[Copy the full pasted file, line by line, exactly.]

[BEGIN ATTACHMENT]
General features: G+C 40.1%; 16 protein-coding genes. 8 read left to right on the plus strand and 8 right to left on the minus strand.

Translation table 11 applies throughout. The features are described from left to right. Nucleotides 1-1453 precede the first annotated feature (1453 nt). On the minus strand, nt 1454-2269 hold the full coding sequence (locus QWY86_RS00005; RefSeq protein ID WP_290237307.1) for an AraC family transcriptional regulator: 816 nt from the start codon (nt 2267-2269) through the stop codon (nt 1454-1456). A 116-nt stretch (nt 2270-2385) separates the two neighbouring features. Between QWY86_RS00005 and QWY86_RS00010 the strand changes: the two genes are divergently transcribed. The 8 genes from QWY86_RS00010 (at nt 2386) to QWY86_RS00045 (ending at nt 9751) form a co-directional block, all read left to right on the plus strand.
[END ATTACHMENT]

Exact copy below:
General features: G+C 40.1%; 16 protein-coding genes. 8 read left to right on the plus strand and 8 right to left on the minus strand.

Translation table 11 applies throughout. The features are described from left to right. Nucleotides 1-1453 precede the first annotated feature (1453 nt). On the minus strand, nt 1454-2269 hold the full coding sequence (locus QWY86_RS00005; RefSeq protein ID WP_290237307.1) for an AraC family transcriptional regulator: 816 nt from the start codon (nt 2267-2269) through the stop codon (nt 1454-1456). A 116-nt stretch (nt 2270-2385) separates the two neighbouring features. Between QWY86_RS00005 and QWY86_RS00010 the strand changes: the two genes are divergently transcribed. The 8 genes from QWY86_RS00010 (at nt 2386) to QWY86_RS00045 (ending at nt 9751) form a co-directional block, all read left to right on the plus strand.